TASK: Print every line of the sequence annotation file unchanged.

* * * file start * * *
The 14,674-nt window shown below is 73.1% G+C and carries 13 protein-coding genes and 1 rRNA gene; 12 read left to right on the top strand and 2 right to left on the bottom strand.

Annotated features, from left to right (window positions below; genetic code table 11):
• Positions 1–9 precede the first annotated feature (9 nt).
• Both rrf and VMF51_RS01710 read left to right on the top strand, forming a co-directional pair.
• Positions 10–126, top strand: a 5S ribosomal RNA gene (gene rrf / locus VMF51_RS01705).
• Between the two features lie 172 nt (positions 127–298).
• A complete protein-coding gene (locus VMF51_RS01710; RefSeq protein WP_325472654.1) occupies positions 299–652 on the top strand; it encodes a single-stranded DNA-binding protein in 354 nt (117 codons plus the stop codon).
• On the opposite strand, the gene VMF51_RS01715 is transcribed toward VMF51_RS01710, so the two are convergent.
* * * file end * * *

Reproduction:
The 14,674-nt window shown below is 73.1% G+C and carries 13 protein-coding genes and 1 rRNA gene; 12 read left to right on the top strand and 2 right to left on the bottom strand.

Annotated features, from left to right (window positions below; genetic code table 11):
• Positions 1–9 precede the first annotated feature (9 nt).
• Both rrf and VMF51_RS01710 read left to right on the top strand, forming a co-directional pair.
• Positions 10–126, top strand: a 5S ribosomal RNA gene (gene rrf / locus VMF51_RS01705).
• Between the two features lie 172 nt (positions 127–298).
• A complete protein-coding gene (locus VMF51_RS01710; RefSeq protein WP_325472654.1) occupies positions 299–652 on the top strand; it encodes a single-stranded DNA-binding protein in 354 nt (117 codons plus the stop codon).
• On the opposite strand, the gene VMF51_RS01715 is transcribed toward VMF51_RS01710, so the two are convergent.